Sleep apnea (SA) is the most common respiratory disorder, caused by partial or complete obstructions of the upper respiratory tract (Li et al., 2018; Punjabi, 2008). During sleep, SA events can occur hundreds of times, and, if repeated over a long period of time, can cause serious neurological and cardiovascular complications such as memory loss, high blood pressure, congestive heart failure, and poor cognitive ability during the day (Khandoker, Palaniswami & Karmakar, 2009; Sharma & Sharma, 2016; Varon et al., 2015; Young et al., 1997). Reportedly, approximately 5% of women and 14% of men have SA syndrome in the United States, and the incidence of the disease is increasing in various populations (Peppard et al., 2013; Song et al., 2016). The severity of SA is clinically assessed using the apnea-hypopnea index (AHI). Subjects with an AHI > 5 combined with other symptoms (i.e., excessive sleepiness and poor cognitive ability during the day) are diagnosed with SA (Marcus et al., 2012; Song et al., 2016).
Polysomnography (PSG) is one of the most common tests used for SA diagnosis. It analyzes physiological signals (e.g., airflow, electroencephalogram (EEG), electrocardiogram (ECG), and respiratory signals) during sleep (Bloch, 1997; Song et al., 2016) in a hospital, and requires the patient to wear a number of electrodes and wires while an expert monitors the whole examination process. This complicated and uncomfortable examination experience has limited the application of PSG in clinical practice. To this end, several methods using a single channel signal (i.e., ECG (Penzel et al., 2003), SaQ2 (Hornero et al., 2007), and respiratory sound (Azarbarzin & Moussavi, 2013)) for SA diagnosis have been proposed (Song et al., 2016) to reduce costs and to be more easily implemented. Among these, using an ECG signal has been the most popular method because it is one of the most physiologically relevant signals of SA occurrence and can be easily recorded using a wearable device.
For example, Song et al. (2016) developed a Hidden Markov Model (HMM) SA detection method using the frequency domain and time domain features extracted from EDR signals and ECG signals, and their model achieved an accuracy of 86.2% in per-segment SA detection. Sharma & Sharma (2016) proposed an RBF kernel LS-SVM for the per-segment SA detection based on features extracted from RR intervals by the hermit basic function, and the accuracy of their model was 83.8%. Existing methods mainly use frequency domain, time domain, and some nonlinear features acquired from ECG and its derived signals to construct the model. This requires researchers to have a wealth of relevant domain knowledge and experience, researchers with sufficient experience are uncommon. Recently, Li et al. (2018) proposed an SA detection method that uses stacked SAE to automatically extract features. Their method avoids over-reliance on ECG domain knowledge, and achieved an accuracy of 84.7% in per-segment classification. However, stacked SAE is essentially an unsupervised feature transformation that cannot extract features effectively (Kang et al., 2017).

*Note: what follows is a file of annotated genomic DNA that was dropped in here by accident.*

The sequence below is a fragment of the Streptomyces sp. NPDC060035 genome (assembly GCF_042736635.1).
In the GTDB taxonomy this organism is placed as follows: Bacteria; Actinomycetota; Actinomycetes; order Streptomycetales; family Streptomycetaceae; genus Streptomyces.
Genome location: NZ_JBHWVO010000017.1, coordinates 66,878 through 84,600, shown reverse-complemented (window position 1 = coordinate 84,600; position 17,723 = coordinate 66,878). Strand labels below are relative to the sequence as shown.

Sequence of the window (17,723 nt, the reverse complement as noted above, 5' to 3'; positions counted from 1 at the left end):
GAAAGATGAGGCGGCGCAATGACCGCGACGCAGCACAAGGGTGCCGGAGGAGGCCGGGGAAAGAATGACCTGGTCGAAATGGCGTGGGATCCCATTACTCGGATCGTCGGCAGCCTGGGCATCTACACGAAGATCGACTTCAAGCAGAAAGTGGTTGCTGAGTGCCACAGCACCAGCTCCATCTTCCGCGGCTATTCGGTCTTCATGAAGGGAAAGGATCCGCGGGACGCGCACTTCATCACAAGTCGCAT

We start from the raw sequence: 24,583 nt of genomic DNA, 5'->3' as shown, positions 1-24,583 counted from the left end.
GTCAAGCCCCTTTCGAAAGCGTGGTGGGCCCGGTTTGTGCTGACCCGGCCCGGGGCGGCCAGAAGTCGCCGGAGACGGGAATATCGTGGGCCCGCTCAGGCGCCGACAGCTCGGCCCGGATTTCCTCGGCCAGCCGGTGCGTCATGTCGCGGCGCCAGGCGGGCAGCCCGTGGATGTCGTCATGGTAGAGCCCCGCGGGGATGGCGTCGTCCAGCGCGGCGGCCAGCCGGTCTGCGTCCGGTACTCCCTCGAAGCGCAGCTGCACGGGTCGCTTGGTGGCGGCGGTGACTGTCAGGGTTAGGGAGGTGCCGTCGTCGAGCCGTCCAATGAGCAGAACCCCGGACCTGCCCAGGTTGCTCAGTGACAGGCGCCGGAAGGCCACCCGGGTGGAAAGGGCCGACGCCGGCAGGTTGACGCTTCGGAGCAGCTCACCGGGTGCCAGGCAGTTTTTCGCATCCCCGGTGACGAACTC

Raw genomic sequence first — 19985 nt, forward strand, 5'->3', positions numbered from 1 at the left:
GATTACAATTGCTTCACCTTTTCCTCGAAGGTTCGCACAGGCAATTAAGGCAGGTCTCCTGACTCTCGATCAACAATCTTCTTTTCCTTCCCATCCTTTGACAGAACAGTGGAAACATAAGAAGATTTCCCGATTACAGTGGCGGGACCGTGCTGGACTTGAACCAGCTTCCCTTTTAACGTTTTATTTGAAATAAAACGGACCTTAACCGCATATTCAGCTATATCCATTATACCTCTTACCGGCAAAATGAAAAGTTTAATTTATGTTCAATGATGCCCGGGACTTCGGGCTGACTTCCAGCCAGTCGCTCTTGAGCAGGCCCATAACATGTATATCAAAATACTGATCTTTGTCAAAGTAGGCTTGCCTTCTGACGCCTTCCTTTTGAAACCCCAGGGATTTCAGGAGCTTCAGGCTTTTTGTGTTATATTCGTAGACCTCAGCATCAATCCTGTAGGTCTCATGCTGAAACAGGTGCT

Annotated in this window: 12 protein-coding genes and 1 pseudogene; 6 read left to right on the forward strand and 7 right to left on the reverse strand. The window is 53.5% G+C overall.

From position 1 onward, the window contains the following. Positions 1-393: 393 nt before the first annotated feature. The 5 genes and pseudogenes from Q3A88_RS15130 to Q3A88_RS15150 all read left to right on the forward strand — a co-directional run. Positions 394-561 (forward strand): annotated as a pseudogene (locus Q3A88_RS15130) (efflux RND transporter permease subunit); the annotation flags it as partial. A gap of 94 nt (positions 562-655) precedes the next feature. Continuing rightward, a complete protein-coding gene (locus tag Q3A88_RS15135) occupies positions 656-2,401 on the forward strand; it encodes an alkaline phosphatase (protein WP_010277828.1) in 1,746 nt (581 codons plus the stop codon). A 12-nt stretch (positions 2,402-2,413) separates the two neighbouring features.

A convolutional neural network (CNN) is a deep neural network that simulates the deep hierarchal structure of human vision (Matsugu et al., 2003). Compared to traditional machine learning methods, a CNN does not require hand-crafted features, and can automatically extract effective features through hierarchical layers. It has been successfully applied in speech recognition (Abdel-Hamid et al., 2012; Palaz & Collobert, 2015), image classification (Sharif Razavian et al., 2014; Wei et al., 2016), signal analysis (Kwon, Shin & Kim, 2018; Sedighi et al., 2015) and other fields. LeNet-5 is one CNN implementation with relatively few parameters and good performance (El-Sawy, Hazem & Loey, 2016; LeCun, 2015; Wen et al., 2018). It is worth noting that in a CNN, many parameters are prone to overfitting when training small data (i.e., the data used in this study), increasing the difficulty of this task. Therefore, the main objective of this study is to detect SA by automatically extracting features from RR intervals and amplitudes using LeNet-5. Previous studies (De Chazal et al., 2000; Maier, Bauch & Dickhaus, 2000; Yadollahi & Moussavi, 2009) have shown that adjacent segments offer useful information for SA detection. Additionally, we combine adjacent segments into our proposed method. Experimental results in the PhysioNet Apnea-ECG and UCD datasets show that our proposed method is robust, and its performance has been improved further since, promoting the clinical application of a single-lead ECG SA detection method.